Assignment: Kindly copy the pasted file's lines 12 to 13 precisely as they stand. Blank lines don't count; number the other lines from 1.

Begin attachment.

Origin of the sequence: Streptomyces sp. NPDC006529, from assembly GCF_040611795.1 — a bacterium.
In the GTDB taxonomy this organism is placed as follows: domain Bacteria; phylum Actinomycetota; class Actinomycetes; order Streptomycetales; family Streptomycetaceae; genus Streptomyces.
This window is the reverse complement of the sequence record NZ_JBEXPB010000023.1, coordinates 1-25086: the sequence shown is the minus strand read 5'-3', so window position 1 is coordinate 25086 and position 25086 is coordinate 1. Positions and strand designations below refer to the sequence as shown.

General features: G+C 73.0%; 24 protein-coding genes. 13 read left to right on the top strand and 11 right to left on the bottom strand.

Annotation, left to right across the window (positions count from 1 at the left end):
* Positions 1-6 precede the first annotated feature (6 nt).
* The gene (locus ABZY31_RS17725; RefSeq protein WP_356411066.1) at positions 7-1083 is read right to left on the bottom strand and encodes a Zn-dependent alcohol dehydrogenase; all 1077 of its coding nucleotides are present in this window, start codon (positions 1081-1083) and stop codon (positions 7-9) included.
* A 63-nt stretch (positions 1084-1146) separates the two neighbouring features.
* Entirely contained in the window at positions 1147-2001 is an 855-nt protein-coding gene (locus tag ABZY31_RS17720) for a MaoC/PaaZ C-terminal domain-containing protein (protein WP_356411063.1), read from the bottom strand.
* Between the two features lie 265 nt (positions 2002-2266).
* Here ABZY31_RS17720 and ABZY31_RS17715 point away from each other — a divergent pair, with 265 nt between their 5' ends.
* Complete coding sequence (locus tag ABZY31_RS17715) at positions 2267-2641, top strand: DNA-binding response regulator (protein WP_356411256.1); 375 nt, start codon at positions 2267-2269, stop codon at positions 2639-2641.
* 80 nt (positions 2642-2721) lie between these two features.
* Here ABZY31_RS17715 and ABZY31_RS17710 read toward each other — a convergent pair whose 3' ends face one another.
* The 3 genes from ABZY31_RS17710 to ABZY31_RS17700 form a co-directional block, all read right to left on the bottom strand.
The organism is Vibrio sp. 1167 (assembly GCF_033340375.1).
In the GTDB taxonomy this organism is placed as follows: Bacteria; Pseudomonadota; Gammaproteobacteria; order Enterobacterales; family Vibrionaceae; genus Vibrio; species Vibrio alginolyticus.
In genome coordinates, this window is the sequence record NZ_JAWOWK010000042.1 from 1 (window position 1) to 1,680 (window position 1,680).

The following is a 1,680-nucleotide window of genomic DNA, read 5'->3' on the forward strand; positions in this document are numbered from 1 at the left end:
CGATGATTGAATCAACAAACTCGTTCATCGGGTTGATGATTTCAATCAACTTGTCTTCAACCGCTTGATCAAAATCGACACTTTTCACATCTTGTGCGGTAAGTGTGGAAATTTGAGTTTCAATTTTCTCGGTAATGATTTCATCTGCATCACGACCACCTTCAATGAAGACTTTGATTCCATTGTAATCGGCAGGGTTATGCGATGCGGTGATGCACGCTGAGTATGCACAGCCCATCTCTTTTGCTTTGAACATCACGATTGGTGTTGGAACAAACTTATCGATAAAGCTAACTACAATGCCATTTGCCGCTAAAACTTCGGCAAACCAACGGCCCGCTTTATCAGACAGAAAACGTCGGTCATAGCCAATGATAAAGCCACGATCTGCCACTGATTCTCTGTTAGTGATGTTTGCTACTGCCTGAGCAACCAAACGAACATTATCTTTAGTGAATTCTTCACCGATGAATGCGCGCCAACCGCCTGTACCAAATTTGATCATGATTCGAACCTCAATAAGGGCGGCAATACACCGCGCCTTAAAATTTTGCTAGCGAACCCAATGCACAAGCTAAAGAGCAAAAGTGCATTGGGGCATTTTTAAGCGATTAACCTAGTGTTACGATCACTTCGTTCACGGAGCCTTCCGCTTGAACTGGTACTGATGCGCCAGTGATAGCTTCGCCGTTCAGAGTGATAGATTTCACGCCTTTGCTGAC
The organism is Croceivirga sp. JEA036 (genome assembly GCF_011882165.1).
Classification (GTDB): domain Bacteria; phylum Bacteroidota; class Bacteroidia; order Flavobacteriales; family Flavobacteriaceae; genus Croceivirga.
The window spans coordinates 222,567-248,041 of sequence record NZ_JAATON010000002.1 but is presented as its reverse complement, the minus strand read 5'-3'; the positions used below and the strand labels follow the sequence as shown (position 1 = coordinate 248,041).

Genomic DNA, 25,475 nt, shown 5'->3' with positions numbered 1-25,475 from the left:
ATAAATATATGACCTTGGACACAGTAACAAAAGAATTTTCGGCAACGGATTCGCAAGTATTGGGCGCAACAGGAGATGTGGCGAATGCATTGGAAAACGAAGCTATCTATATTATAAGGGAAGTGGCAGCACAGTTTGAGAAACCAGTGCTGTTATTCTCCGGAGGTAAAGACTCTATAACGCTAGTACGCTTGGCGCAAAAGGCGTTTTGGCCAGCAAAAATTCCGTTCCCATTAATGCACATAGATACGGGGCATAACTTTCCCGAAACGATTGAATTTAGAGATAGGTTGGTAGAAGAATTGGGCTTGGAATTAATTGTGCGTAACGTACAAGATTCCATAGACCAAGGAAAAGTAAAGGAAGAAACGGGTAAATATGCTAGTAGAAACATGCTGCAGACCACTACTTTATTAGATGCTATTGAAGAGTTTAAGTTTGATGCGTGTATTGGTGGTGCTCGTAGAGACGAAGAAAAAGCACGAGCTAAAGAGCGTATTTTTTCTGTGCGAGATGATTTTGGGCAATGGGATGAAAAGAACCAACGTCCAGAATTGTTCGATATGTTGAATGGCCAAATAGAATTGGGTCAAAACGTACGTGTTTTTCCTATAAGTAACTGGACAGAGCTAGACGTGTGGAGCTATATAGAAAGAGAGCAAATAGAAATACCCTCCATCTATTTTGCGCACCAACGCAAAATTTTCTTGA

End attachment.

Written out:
* Complete coding sequence (locus tag ABZY31_RS17715) at positions 2267-2641, top strand: DNA-binding response regulator (protein WP_356411256.1); 375 nt, start codon at positions 2267-2269, stop codon at positions 2639-2641.
* 80 nt (positions 2642-2721) lie between these two features.